Andrew Feldman is a true serial entrepreneur. He has already created and exited over $1 billion in startups and has raised $200M for his next venture.  

We got together for a recent episode of the Dealmakers podcast. Andrew shared his unique start in the entrepreneurial ecosystem, the challenges, and successes of raising capital in a bear market, how to pick investors, the art of listening and the biggest mistakes he’s made.   

Listen to the full podcast episode and review the transcript here.  

Born At Stanford  

Feldman was literally born and raised on the Stanford University campus.   

Both of his parents were faculty members. He was embedded in the school’s exciting entrepreneurial ecosystem. A special place, where this is a lot of passion and firm belief that young entrepreneurs are capable of achieving amazing things.   

He still goes back to recruit and give talks there. It’s where he took on his undergrad and began his Ph.D. in organizational behavior, before going to business school.  

Although he always had an entrepreneurial spirit, creating ventures like surf and skate t-shirt businesses, he expected to become a professor like his parents. Then he realized that a life of writing academic papers really wasn’t for him. It wasn’t a source of happiness. He began pursuing business.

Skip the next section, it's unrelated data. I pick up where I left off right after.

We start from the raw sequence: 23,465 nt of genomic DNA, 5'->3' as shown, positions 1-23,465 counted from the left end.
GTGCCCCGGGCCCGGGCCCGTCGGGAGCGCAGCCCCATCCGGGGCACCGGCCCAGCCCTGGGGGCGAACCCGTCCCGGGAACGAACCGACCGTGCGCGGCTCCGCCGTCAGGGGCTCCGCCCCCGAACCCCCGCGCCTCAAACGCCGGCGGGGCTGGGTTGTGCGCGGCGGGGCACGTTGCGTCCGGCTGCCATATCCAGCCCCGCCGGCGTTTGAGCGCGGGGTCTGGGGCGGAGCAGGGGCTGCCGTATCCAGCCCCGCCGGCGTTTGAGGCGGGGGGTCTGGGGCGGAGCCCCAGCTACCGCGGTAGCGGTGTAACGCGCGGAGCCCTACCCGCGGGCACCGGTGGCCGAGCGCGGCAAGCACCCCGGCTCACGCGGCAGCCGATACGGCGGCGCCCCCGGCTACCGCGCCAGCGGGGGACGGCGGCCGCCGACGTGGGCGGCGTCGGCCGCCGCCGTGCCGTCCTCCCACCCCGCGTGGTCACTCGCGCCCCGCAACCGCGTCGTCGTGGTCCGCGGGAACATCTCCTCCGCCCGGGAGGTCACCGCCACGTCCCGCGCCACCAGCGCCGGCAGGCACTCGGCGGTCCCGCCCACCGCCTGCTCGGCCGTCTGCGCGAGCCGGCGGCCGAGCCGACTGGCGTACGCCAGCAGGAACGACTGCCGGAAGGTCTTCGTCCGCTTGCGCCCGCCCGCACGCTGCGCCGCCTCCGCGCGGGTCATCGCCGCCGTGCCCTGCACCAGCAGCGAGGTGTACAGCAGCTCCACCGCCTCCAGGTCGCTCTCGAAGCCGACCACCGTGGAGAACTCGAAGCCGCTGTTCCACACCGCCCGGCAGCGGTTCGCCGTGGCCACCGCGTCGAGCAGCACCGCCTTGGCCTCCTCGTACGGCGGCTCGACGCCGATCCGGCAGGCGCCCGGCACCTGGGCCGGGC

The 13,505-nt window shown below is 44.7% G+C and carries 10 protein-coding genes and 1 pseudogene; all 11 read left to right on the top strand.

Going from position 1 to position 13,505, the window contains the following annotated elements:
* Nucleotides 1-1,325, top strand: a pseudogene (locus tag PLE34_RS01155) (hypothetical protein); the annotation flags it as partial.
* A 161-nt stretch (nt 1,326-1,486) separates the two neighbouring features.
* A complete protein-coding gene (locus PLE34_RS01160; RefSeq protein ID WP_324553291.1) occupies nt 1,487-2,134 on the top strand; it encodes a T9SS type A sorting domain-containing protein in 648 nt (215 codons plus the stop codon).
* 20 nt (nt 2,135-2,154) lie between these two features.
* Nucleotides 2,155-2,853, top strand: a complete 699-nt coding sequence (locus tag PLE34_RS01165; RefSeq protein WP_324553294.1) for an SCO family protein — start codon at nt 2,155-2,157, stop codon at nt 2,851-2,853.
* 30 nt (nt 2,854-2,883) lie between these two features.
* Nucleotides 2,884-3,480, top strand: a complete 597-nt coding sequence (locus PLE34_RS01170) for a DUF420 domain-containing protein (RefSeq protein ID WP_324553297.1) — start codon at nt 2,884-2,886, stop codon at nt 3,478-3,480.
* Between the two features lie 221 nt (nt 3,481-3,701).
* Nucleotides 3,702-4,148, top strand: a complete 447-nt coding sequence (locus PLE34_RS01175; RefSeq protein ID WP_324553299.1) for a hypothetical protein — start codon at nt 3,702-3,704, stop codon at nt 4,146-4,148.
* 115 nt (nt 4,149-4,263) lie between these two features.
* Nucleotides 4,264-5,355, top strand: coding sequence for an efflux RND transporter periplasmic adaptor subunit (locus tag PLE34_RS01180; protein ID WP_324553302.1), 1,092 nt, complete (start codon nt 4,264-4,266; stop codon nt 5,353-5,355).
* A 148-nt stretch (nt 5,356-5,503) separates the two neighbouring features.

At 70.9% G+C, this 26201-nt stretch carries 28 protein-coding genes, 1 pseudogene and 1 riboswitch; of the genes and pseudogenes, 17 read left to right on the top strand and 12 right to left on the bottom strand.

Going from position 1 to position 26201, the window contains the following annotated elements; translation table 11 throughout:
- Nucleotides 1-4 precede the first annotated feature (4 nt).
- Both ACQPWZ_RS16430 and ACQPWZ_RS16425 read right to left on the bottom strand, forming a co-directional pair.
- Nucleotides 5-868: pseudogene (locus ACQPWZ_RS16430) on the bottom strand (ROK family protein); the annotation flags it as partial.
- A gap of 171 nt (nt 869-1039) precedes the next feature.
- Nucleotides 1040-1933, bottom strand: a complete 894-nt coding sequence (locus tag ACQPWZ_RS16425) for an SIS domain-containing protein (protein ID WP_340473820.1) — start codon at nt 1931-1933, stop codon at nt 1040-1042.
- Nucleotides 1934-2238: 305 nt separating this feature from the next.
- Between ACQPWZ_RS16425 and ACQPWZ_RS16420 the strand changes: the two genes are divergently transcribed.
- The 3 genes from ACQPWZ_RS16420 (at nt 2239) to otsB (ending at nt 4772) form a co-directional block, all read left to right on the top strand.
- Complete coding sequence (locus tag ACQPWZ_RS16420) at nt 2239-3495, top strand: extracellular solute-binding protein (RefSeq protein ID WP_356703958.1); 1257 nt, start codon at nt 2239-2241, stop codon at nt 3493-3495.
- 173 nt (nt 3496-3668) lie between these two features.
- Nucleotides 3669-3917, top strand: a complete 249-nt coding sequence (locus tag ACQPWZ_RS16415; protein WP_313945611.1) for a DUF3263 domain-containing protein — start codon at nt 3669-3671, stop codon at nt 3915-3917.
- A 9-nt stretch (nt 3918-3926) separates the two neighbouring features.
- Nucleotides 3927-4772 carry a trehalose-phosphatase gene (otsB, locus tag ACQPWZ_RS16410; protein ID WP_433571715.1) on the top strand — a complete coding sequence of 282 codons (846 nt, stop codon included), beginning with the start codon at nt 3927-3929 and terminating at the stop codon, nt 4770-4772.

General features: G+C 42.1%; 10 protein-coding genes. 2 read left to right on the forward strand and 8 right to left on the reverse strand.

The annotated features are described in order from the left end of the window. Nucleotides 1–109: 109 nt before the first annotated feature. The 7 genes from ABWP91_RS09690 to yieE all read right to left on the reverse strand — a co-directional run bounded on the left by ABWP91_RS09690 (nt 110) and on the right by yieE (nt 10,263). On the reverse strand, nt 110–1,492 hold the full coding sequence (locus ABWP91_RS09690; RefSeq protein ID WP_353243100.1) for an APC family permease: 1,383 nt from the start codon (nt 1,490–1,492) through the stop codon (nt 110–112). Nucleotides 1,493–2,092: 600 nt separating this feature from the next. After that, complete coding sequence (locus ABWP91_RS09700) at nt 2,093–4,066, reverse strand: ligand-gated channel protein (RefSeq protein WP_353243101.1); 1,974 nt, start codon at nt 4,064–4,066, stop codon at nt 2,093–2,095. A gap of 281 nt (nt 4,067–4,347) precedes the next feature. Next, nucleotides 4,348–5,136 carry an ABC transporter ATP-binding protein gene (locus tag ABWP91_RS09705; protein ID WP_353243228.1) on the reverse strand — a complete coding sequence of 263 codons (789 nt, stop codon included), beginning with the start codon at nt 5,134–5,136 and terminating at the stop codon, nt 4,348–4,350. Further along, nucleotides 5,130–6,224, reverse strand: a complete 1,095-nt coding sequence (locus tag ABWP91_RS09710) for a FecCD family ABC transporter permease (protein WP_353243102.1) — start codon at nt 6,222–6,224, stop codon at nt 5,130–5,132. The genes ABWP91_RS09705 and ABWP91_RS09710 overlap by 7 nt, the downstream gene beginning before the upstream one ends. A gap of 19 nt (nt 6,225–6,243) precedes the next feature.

The $280 Million Business Plan  

While living in the Bay Area during business school Andrew’s housemates who were working for Intel approached him for advice on starting their own company. He recommended they find a Stanford MBA to help write their business plan. The people they approached for help ended up writing a plan for a competitor instead. So, they kept pressing Feldman to help.   

He did. They set out to build a gigabit ethernet networking company. They created among the first switches to drive the cost of communication to almost zero.   

They raised money from Sequoia and others. A year and a half later they sold the business for $280M. Andrew was still just 27 years old.  

Once An Entrepreneur, Always An Entrepreneur  

As a part of the exit, Andrew moved with the acquirer. He was no longer the CEO of the company. He was just the Head of Product and Marketing.   

In these situations, you inevitably go from a tight team who is passionate about building an extraordinary product in startup culture, to being in an organization of thousands that is ruled by politics. As with all true entrepreneurs, he quickly decided that wasn’t the environment for him.   

They spun another company out of that. He was a part of the leadership team that took Riverstone to be a public company in late 2000. Another great win that created wealth for the team, though which also meant the distraction of being in a highly regulated environment versus the focus on being in a startup.   

Win, Win, Win  

Focused on working at smaller companies and starting things Andrew Feldman went on to create several more incredible ventures and exits.